Anyone hesitant of upgrading to GNOME 3.28 because of its decision to remove desktop icons need worry no more.
A new extension for GNOME Shell brings desktop icons support back to the GNOME desktop.
It works almost exactly as you’d expect: you can see icons on your desktop and rearrange them; double-click on files/folders/apps to open them; right-click on an empty part of the desktop create a new folders or open a folder in the terminal; and perform basic file operations like copy and paste.
The full feature set:
- Open files, folders & app shortcuts
- Drag and drop reordering
- ‘Proper multi-monitor support’
- Link to ‘open in terminal’
- Cut, copy and paste actions
- Undo and redo
- Keyboard shortcuts
- Select multiple icons at once
- Wayland compatible
The couple of features remain missing (for now), including the ability to drag and drop files into folders, rename them outside of Nautilus, or resize icons or quickly reorder them based on size, modified date, name, etc.
If you follow this site and Baby Wogue on Twitter you might have seen us chatting about this add-on a few weeks ago. It’s been in development for a while but has, understandably, taken a little while to get a state that one would call “usable”.
But it’s getting there!
Nautilus developer Carlos Soriano announced a beta release of this all-new desktop icons extension this week, stating that its development is “good news for […] those used to desktop icons”.
While Ubuntu 18.04 LTS includes the bulk of GNOME 3.28 devs decided to stick with an older version of Nautilus specifically because it had support for desktop icons.
Why did GNOME remove desktop icons again?
Desktop icons are an intrinsic part of most modern desktop operating systems, regardless of whether it’s Linux based or not. The ability to put (or litter, as the case may) files, folders, shortcuts and other junk on the desktop is something that many of us consider to be, well, the whole point of having a desktop.
From Windows and macOS, to ReactOS and Linux distros like Ubuntu and KDE Neon — desktop icons are part and parcel of the way many people use their computers.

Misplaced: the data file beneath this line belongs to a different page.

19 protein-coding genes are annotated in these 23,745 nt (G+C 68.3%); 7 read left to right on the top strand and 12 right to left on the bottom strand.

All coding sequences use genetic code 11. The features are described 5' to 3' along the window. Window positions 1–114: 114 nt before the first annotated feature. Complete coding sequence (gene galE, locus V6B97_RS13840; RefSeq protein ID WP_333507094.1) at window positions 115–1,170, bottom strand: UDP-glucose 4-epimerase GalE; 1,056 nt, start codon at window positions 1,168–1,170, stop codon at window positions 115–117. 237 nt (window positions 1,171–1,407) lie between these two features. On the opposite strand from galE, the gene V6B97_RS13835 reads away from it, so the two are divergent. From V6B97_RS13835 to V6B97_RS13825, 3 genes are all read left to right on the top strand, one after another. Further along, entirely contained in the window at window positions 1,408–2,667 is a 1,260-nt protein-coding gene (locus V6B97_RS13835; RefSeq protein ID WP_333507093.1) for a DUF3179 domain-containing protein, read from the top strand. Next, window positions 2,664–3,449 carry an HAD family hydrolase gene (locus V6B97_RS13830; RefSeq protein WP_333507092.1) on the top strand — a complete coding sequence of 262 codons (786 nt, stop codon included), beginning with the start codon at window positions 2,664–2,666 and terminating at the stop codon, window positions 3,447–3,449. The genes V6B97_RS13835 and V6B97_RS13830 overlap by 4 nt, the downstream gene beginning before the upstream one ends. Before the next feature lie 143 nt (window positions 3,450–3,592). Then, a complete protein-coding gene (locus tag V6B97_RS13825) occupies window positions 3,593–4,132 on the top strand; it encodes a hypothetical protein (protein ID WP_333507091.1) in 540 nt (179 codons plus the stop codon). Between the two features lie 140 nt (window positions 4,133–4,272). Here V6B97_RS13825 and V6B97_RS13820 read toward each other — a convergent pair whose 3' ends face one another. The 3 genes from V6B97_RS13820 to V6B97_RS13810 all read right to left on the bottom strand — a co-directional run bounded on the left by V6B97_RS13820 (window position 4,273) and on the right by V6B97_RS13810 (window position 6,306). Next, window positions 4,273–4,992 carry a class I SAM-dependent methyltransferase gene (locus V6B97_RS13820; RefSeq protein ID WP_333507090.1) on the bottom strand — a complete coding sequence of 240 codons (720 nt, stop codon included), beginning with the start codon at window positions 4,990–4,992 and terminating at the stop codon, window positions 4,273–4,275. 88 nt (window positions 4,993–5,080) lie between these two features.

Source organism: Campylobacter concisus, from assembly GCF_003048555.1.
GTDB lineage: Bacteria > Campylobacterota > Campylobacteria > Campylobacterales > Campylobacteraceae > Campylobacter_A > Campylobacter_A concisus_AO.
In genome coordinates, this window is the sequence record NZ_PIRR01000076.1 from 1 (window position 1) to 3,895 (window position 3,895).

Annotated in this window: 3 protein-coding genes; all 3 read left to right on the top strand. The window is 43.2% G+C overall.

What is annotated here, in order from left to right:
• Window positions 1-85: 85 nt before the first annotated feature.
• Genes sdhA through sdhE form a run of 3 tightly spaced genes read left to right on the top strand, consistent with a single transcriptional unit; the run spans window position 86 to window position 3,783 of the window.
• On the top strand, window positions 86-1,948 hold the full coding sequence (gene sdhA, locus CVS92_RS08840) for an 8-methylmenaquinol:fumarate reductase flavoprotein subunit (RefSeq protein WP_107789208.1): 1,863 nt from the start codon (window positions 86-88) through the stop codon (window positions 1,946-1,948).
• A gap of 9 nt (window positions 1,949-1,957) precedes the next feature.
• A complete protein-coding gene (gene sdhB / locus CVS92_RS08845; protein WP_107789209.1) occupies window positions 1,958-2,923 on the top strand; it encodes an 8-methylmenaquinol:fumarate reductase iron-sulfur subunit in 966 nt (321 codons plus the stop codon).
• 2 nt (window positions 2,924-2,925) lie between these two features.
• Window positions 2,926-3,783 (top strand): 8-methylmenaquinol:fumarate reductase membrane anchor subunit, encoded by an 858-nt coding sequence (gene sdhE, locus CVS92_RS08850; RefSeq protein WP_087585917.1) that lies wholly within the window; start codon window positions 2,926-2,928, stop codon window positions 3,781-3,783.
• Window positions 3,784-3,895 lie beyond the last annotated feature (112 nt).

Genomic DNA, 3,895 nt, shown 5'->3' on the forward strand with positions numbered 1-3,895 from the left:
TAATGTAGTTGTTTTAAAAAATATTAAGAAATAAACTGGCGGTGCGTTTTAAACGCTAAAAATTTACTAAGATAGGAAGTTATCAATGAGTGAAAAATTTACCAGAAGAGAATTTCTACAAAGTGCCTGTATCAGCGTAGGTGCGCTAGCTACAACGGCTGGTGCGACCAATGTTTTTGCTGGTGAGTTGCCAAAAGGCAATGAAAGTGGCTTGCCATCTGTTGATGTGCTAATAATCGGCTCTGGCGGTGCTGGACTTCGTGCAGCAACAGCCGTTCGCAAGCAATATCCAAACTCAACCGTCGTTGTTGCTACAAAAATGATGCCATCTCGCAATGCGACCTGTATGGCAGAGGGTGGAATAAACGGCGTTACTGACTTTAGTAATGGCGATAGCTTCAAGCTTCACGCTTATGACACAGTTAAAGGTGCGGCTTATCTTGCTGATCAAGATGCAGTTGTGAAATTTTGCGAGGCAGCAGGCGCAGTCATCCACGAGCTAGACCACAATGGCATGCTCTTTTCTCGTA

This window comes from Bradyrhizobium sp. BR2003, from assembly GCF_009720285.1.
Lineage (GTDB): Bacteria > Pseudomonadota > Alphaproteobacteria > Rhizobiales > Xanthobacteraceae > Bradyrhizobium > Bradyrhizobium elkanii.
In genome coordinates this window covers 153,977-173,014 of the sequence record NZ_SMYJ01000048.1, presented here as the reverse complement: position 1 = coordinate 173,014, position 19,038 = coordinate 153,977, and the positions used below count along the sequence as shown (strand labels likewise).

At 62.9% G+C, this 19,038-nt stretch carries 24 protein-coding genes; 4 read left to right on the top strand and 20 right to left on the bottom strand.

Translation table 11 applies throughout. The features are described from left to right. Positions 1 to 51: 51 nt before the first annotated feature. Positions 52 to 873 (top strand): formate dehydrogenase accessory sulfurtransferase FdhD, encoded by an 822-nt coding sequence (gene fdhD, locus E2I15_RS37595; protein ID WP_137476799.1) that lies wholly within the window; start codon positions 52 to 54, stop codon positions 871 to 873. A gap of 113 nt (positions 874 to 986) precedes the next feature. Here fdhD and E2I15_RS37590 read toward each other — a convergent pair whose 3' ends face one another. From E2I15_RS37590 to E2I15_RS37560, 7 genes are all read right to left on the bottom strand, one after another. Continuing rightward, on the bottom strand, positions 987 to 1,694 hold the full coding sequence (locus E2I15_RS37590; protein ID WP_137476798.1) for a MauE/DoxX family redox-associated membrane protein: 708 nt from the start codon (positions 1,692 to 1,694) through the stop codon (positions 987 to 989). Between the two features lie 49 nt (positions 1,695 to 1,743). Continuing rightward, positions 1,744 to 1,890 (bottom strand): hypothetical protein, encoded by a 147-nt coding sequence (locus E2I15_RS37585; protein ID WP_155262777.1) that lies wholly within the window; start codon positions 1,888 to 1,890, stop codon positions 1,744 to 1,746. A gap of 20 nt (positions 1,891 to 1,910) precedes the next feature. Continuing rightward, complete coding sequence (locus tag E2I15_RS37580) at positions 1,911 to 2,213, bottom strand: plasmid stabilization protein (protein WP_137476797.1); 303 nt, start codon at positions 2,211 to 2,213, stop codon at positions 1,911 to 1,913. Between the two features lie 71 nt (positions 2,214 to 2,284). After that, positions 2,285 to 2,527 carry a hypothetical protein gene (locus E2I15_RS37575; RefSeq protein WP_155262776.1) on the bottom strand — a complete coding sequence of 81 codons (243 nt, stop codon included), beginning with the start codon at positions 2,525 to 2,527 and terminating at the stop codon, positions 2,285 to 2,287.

So it’s no surprise that many Linux users were left baffled when GNOME — arguably the most widely used Linux desktop out there — chose to “drop” the feature ahead of the GNOME 3.28 release earlier this year.
Nautilus Dev says the desktop icons extension “works better than what we had with Nautilus”
A controversial decision? Certainly! And also not an easy one for devs to make. But in the long term it was considered a necessary one.
In GNOME, Nautilus (the file manager) has handled the job of drawing and managing any and all icons placed on the ‘desktop’ space (and in the ‘desktop’ folder). When upstream GNOME switched to GNOME Shell it disabled this feature (for various ideological and design-led reasons), instead leaving it up to distros like Ubuntu to re-enable it using a setting.
But ignoring the setting could only happen for so long; the code was old, inefficient, and keeping it around was getting in the way of development on new, more important file manager features.
So, last cycle, Nautilus developers chose to drop remove the setting from Nautilus entirely, albeit with a view to providing new APIs in Nautilus that would allow something like this extension to emerge.
And emerge it has.
In fact, Soriano says the new extension “works better than what we had with Nautilus”.
It’s unlikely that GNOME will ship the extension by default, but Linux distributions will be free to add it to their default installs or direct their users to the GNOME extensions website to get it.
Which brings me on to…
Try the desktop icons extensions out
If you use GNOME Shell 3.28 or later, and have the the latest Nautilus nightly build installed on your system, you can help test the desktop icons extension right now.
Just head over to the extensions website, hit install, then launch the Nautilus 3.29 Flatpak to ensure the add-on can leverage the necessary new bits and pieces.
If you encounter any major issues or want to contribute to the development and maintain of the add-on, dive on over to the GNOME Gitlab page.
Will Ubuntu ship it by default?
With the GNOME desktop icons extension in a reasonable, fairly-functional state, the next question is whether will Ubuntu 18.10 ship with Nautilus 3.30 and this extension? Or will devs play it safe for another cycle and stick with Nautilus 3.26 and the legacy code?
I guess we’ll find out shortly as next month brings the Ubuntu 18.10 beta release!